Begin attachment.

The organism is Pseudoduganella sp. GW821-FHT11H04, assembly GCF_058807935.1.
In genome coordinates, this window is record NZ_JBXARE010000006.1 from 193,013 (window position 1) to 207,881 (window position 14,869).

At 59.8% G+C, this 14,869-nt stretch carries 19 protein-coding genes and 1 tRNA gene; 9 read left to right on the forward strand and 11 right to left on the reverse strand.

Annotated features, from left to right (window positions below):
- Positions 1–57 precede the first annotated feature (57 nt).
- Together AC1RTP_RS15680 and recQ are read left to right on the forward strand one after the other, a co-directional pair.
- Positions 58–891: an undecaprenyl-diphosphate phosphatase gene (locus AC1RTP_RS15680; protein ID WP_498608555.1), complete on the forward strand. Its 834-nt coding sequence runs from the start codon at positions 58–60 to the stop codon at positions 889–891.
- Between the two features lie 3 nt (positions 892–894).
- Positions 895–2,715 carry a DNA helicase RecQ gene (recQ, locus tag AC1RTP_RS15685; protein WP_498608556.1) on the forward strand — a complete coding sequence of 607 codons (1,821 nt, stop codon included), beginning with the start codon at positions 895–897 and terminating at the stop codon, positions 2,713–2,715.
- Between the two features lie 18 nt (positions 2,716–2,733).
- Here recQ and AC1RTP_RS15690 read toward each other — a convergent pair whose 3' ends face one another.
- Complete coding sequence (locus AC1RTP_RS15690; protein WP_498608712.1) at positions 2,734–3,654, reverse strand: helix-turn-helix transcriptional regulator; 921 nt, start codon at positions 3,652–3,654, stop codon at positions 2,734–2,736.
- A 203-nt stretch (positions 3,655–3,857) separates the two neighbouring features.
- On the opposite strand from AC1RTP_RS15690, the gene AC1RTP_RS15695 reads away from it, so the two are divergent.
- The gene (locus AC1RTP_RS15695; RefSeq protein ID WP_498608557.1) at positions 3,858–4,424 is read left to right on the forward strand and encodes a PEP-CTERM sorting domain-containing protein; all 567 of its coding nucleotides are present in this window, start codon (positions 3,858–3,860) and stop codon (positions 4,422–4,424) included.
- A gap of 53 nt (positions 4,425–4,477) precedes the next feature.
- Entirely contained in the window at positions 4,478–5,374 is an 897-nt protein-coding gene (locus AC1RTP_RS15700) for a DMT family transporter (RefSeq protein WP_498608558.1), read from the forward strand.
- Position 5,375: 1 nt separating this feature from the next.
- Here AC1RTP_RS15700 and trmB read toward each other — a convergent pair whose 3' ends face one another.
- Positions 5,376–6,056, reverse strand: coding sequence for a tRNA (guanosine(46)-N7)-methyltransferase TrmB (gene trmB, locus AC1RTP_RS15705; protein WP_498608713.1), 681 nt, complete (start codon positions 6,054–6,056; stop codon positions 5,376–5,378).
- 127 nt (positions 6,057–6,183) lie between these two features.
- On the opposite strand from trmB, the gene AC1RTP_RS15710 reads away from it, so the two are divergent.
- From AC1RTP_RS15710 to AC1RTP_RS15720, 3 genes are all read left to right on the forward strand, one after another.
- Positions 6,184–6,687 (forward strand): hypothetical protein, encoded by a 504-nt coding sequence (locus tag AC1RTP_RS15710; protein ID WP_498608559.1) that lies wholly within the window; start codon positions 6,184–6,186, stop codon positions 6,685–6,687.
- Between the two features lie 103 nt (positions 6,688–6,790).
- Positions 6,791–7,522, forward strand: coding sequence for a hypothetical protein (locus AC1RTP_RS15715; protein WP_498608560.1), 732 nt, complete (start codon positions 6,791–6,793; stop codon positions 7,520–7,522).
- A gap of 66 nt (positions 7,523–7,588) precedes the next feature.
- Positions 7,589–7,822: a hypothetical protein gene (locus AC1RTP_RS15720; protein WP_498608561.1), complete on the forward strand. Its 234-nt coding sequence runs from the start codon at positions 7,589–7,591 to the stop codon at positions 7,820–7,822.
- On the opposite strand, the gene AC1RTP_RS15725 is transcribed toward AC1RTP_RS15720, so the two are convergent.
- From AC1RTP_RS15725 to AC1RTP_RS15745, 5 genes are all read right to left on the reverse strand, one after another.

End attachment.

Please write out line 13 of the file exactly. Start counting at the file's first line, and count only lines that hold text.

- A 203-nt stretch (positions 3,655–3,857) separates the two neighbouring features.